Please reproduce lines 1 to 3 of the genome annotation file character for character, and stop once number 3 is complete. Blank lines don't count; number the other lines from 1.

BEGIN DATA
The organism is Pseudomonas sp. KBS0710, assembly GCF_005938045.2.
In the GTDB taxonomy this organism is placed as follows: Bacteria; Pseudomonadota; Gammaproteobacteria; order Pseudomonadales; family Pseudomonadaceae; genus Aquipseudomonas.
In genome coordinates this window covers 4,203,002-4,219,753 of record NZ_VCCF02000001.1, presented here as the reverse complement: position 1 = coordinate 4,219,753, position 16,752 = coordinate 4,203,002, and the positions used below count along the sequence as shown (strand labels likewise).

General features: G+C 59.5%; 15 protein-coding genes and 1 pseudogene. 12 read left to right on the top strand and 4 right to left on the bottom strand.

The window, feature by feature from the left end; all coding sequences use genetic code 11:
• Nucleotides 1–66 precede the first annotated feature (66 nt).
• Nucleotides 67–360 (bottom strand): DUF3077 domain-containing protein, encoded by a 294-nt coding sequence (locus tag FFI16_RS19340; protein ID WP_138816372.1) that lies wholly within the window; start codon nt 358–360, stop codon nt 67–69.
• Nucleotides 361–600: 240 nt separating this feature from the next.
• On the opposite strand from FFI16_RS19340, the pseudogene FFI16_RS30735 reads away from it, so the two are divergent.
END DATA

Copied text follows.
The organism is Pseudomonas sp. KBS0710, assembly GCF_005938045.2.
In the GTDB taxonomy this organism is placed as follows: Bacteria; Pseudomonadota; Gammaproteobacteria; order Pseudomonadales; family Pseudomonadaceae; genus Aquipseudomonas.
In genome coordinates this window covers 4,203,002-4,219,753 of record NZ_VCCF02000001.1, presented here as the reverse complement: position 1 = coordinate 4,219,753, position 16,752 = coordinate 4,203,002, and the positions used below count along the sequence as shown (strand labels likewise).